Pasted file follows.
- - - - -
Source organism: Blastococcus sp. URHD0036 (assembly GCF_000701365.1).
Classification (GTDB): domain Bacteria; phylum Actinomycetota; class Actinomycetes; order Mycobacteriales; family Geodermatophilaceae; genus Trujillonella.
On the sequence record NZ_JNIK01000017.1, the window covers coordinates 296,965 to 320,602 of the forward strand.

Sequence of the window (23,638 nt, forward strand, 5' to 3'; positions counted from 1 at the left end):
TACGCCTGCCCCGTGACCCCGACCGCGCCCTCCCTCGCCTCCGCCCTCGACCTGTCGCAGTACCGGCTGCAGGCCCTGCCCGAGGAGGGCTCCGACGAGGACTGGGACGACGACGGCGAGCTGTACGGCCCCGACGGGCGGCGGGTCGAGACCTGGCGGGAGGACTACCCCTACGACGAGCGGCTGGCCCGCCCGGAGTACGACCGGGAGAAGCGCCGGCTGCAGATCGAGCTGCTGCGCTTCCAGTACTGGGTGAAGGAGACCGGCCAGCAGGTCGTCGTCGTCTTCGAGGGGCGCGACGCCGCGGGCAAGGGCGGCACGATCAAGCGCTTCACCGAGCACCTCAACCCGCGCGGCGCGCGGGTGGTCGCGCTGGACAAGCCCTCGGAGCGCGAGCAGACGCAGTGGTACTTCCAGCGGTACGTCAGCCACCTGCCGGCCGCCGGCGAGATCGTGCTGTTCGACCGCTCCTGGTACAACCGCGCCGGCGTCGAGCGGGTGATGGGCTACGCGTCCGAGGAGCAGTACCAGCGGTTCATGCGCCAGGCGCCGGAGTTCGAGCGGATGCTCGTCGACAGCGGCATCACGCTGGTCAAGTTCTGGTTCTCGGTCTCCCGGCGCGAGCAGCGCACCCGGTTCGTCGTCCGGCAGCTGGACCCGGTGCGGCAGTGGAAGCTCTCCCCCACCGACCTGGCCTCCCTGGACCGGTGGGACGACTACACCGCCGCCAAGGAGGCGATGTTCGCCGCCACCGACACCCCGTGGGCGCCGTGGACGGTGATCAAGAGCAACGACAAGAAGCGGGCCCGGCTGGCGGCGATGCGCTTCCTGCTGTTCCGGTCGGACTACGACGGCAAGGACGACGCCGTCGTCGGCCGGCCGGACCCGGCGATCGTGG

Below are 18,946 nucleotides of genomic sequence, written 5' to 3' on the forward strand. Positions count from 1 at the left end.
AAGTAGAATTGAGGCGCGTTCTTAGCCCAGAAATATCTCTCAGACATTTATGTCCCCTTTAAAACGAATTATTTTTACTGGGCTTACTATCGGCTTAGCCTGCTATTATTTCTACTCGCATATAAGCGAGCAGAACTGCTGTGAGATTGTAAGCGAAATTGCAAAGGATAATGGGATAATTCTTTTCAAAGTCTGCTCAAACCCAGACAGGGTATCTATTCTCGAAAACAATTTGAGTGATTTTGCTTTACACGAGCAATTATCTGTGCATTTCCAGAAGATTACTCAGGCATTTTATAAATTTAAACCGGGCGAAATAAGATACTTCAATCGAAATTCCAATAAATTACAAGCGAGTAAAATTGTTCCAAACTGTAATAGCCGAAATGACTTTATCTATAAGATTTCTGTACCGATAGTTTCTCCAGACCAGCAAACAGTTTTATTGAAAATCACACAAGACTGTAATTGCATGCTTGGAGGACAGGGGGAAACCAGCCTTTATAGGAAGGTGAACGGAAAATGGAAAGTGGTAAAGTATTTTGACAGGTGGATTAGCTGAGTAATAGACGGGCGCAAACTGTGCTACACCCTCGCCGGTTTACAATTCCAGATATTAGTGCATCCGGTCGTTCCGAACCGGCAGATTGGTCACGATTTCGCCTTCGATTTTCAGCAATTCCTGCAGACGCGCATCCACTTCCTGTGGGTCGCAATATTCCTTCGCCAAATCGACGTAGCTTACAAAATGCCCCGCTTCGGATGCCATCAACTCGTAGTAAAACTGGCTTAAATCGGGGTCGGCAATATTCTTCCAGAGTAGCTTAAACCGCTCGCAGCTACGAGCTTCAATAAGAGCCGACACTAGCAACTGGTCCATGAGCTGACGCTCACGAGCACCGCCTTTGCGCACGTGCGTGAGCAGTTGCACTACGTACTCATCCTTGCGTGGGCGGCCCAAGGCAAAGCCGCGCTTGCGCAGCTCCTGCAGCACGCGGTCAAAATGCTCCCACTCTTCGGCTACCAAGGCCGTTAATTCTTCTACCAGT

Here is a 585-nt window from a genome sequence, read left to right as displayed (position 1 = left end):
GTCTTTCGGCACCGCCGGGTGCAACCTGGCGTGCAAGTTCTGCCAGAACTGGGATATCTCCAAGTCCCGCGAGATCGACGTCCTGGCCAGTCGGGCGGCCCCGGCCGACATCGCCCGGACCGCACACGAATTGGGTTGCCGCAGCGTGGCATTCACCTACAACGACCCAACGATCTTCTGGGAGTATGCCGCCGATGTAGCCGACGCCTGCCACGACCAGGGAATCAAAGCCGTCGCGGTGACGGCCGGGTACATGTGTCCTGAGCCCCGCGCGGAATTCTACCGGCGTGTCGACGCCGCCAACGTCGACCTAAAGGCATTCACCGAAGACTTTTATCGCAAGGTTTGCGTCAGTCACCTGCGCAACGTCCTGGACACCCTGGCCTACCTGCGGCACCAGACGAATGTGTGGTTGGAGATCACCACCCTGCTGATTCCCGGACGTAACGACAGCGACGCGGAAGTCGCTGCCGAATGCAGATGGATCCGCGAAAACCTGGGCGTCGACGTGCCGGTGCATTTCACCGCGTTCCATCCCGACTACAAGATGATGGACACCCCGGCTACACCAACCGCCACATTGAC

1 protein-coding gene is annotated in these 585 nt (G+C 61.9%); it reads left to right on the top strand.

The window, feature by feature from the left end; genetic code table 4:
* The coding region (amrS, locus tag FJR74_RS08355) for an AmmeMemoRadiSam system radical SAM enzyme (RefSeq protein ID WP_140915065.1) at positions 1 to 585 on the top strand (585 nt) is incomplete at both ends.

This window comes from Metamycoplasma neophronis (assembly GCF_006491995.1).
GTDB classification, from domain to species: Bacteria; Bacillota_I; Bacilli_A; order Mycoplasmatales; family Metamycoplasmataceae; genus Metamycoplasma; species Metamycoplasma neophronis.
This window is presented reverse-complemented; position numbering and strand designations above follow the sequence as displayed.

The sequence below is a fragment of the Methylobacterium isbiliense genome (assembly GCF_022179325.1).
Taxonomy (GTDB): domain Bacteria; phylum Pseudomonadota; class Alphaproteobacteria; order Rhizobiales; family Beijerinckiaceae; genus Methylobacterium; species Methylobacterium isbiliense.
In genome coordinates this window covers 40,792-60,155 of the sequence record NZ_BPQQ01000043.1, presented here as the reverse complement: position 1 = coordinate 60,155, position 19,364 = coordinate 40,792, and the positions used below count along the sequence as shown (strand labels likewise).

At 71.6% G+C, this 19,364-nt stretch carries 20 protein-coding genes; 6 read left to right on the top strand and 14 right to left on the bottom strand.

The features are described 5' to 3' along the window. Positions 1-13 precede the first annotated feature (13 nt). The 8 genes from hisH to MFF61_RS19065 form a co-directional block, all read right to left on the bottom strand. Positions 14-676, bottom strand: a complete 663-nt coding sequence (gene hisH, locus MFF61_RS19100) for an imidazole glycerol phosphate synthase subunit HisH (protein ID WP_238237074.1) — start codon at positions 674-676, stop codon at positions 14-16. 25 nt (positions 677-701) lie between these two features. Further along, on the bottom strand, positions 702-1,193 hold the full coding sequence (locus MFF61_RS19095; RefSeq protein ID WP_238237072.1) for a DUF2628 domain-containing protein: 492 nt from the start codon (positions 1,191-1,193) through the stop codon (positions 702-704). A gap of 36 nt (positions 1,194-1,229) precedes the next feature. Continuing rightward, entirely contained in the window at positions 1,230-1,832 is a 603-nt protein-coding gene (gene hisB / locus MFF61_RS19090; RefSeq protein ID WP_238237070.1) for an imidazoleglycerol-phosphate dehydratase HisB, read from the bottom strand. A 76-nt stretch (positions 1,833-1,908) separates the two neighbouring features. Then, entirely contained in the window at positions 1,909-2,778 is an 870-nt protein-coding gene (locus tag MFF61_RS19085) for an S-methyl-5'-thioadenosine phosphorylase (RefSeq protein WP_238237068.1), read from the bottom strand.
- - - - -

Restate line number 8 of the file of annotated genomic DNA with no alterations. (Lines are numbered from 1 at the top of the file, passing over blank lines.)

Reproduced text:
Here is a 585-nt window from a genome sequence, read left to right as displayed (position 1 = left end):